Stuff Asian People Like

Observational Essays on Asian Culture– This blog is devoted to stuff that asian people like

Click here to view our Previous Banners and How to Share Stuff Asian People Like!

#120 Knowing Better Places for Asian Food

Posted June 14th, 2009 by Peter · 9 Comments

This is the first officially numbered post by our new guest writer, Shaun S. (not to be confused with Shaun Yeoh). This is his second submission and we here at SAPL want everyone to show him some love!


Asians love their food a lot.  More so than the French, Italians, or anyone else for that matter.  This is why when Asian families go out to eat, they choose a restaurant that makes the same foods they enjoy at home.  Consequently, every Asian person has an encyclopedic knowledge of restaurants and supermarkets before they know long division (which for Asians, is really young).  While this is beneficial for anyone who wants a recommendation, it is more important that non-Asians are aware of the major faux pas they stand to commit when talking to Asians about food.


When talking to an Asian person, you must never praise an Asian restaurant or supermarket.  It may seem harmless, but unless you happen to be talking about the best one in a 100 mile radius, they will rant on how the place you went is not authentic, bad, or the worst disgrace to happen to their people since opium/atomic bombs/voiceover dubbing.  They will then tell you where you should have gone for food, and how it is so much better.  Asian people enjoy this so much that they will even attack other Asians.  Do not be alarmed if you see this.  It is a natural process for keeping everyone’s directory up todate.


When talking with an Asian person about food, you should frame everything as an inquiry.  For example, instead of saying “I had the dynamite shrimp at P.F. Chang’s, and it was great with the spicy Chang sauce,” you should ask “Have you ever eaten at P.F. Chang’s?”  (note: Asian people don’t eat at P.F. Chang’s, but hypothetically, you would next ask about the shrimp).  They will go on the same tirade either way, but by framing it as an inquiry, you can regain their trust by adding “That’s what I heard, and you confirmed it.”  This implies that: you have not eaten there, you do not like it, and you have not already consulted another Asian.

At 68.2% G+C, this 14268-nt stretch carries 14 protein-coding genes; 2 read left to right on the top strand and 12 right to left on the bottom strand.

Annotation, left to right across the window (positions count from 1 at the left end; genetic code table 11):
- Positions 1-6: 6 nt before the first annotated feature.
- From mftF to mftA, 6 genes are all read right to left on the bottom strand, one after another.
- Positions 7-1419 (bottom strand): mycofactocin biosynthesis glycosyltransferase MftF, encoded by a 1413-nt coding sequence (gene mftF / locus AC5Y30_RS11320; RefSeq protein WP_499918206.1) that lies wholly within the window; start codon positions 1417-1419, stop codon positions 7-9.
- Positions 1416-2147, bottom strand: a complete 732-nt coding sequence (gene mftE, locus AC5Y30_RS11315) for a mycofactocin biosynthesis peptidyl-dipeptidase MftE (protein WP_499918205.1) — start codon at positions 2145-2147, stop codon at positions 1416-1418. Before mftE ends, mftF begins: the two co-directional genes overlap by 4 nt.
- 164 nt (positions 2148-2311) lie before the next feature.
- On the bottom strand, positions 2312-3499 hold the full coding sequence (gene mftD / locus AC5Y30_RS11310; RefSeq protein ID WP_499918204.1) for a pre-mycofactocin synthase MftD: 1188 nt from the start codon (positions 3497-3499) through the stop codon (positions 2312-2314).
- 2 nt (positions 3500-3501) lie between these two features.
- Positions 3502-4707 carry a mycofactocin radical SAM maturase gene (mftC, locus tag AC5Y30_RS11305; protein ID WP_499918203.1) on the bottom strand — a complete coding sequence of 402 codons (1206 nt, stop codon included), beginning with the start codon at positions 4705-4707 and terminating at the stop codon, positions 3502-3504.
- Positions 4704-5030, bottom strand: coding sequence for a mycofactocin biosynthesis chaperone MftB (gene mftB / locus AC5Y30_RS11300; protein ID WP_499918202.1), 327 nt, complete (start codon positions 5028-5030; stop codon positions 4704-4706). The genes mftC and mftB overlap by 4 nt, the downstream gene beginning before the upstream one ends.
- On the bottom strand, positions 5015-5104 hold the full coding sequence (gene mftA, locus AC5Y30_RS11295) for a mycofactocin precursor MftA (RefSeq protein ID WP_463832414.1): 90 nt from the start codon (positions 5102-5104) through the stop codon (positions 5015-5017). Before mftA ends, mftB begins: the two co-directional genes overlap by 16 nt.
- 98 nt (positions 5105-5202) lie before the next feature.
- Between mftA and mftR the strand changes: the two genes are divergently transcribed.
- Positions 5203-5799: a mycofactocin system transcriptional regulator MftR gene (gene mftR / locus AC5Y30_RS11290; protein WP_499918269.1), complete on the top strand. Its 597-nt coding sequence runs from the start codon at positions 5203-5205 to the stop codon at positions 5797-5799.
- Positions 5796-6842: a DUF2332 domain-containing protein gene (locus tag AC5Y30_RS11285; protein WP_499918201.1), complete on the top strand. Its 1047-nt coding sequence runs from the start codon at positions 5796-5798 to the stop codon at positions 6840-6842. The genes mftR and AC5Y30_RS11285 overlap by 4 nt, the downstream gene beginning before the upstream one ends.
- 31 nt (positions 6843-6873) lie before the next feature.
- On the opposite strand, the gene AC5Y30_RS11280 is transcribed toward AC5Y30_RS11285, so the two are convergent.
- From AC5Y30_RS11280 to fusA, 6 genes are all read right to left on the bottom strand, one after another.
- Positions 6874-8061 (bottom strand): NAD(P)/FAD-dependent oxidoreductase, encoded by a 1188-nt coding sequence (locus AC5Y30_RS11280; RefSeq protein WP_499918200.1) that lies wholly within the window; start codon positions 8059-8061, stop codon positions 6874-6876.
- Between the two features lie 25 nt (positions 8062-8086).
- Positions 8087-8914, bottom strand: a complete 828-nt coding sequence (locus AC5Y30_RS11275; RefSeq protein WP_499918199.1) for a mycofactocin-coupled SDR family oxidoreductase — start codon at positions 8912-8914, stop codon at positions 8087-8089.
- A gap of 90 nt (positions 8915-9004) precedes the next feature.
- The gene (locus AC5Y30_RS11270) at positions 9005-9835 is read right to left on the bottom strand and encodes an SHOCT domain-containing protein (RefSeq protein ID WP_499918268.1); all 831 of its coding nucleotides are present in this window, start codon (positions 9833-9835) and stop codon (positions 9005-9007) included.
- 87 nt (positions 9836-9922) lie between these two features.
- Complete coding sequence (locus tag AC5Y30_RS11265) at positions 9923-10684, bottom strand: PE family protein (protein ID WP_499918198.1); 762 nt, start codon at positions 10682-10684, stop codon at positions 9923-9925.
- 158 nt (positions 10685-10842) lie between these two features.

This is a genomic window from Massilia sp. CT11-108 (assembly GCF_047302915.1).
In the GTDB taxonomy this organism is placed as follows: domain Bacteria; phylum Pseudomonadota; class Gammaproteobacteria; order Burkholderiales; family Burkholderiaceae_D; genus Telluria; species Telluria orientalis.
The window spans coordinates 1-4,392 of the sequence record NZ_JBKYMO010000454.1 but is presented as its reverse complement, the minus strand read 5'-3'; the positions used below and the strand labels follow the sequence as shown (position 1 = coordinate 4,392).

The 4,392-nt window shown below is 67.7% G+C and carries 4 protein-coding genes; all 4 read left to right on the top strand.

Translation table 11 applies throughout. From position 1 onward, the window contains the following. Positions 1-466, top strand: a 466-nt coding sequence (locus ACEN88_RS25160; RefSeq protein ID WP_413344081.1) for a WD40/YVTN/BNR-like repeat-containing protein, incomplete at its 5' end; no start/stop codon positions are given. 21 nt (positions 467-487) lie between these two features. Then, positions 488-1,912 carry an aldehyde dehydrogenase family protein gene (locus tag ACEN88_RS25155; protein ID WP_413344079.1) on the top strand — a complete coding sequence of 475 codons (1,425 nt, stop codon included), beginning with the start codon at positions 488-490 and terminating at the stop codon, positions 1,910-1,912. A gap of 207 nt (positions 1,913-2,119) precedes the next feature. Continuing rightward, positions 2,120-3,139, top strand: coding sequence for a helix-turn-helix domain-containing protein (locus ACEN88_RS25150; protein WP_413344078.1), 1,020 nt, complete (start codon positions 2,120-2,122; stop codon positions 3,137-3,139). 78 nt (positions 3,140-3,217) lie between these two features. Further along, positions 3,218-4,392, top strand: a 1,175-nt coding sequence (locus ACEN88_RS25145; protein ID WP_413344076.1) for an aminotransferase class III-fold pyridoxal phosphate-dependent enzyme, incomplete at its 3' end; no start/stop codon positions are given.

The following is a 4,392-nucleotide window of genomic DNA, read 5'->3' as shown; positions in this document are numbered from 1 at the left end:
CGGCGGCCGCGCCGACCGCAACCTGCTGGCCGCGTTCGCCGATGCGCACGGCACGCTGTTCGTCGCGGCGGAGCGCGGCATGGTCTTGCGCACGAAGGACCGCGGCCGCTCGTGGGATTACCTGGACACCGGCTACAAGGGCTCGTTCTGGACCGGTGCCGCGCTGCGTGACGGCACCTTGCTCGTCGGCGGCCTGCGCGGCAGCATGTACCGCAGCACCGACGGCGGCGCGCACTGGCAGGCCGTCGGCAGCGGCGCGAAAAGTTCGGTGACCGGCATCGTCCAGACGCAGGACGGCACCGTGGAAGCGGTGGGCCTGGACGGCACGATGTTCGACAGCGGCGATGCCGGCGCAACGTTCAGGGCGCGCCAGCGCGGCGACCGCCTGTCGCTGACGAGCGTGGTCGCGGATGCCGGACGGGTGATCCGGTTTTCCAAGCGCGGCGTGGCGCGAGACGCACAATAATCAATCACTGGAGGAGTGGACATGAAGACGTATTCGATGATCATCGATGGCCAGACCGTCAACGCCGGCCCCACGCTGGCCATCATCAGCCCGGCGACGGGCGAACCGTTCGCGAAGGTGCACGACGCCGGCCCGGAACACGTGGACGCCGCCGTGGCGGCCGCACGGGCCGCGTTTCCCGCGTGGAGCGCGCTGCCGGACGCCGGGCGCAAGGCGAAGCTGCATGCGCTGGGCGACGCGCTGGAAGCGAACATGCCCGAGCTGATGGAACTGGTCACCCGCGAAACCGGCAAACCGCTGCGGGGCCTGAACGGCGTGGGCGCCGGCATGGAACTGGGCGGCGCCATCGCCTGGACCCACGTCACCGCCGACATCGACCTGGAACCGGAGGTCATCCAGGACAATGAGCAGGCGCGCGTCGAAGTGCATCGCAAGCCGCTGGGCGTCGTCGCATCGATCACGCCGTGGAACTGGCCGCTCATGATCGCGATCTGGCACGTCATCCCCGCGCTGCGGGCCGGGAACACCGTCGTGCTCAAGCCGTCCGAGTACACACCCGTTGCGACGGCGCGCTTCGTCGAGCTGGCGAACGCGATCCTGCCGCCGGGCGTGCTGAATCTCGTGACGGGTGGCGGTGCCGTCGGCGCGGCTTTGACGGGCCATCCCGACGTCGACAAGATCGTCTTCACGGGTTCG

Welcome to the Family, Shaun! We hope to read more of your submissions.

Last 5 posts by Peter

Tags: Activities · Asian Parenting · Business · Environment · Food & Beverage · Habits · People · Products · Social

9 responses so far ↓

  • 1 steve // Jun 14, 2009 at 7:14 pm

    Thanks Shaun!

    I’ve noticed this is especially true even in the “motherland” itself; I’ve decided to apply your advice in my conversations with colleagues here in Beijing and immediatly I’ve gained 2 new friends! You’re the man!

  • 2 Eurasian Sensation // Jun 27, 2009 at 9:46 pm

    Ask a Malaysian about good Malaysian restaurants and they will be unable to answer without the word “authentic”.

    As in “No lah, that one not so good, but Laksa King is the most authentic, you know?”

    Don’t assume however that “authentic” actually means “good”, or at least to non-Malaysian tastebuds. Said “authentic” food may be good, or it may taste exactly the same as the apparently “inauthentic” equivalent. That’s not the point.

    “Authentic” actually means “It’s the most similar to the one I had at a stall in Petaling Street in Kuala Lumpur several years ago.”

  • 3 Shaun S // Jul 9, 2009 at 6:42 pm

    My inspirations for this one:

    1) My girlfriend made the mistake of praising Mitsuwa mochi to some Japanese people she works with. They went on for hours about how much more authentic Sakura-ya is, and then told her their childhood memories of the place.

    2) Yelp.

    3) I’m guilty of this.

  • 4 got-rice // Oct 11, 2009 at 3:19 pm

    Yelp is like the bible to eating for Asian peeps…if a lot of Asians like it, they will eat there, whether or not it is an Asian establishment or not.

  • 5 huu // Jul 13, 2010 at 8:56 pm

    Chanel Purses that dot the collection, they’re very taste-specific, but I could see some of the more subdued version working quite well with summery white linen or various bright colors for contrast. From Chanel Outlet

  • 6 tay // Jul 17, 2010 at 9:48 pm

    this is soooo true. pf changs and panda express are bullshit and a horrible excuse for chinese food.
    i can’t help it. i hate it when i hear that a friend has gone to a horrible chinese restaurant and think what they ate was authentic chinese food. it’s an insult to real chinese food…which is effing delicious!

  • 7 sarah // Aug 29, 2010 at 7:36 pm

    @Eurasian Sensation,

    Lol. As a Malaysian myself,I must agree with you on that though sometimes I would use words such as “good/delicious/spicy” rather than “authentic” when describing about a particular restaurant/food.

  • 8 Ray // Aug 25, 2011 at 4:26 pm

    Has anyone eaten at Fong’s Eatery, near Morgan Crossing?

    Has anyone tried their chicken chow mein?

    (note that I am following Shaun S’s advice)

    My new address is The Summit House at Morgan Crossing so I am researching nearby dinner options!

  • 9 ilovehorseyrides // Aug 13, 2015 at 6:59 am

    My family ate at Panda Express at Universal Studios Hollywood and actually liked it. I always loved PE but I was surprised that my Asian family loved it

Leave a Comment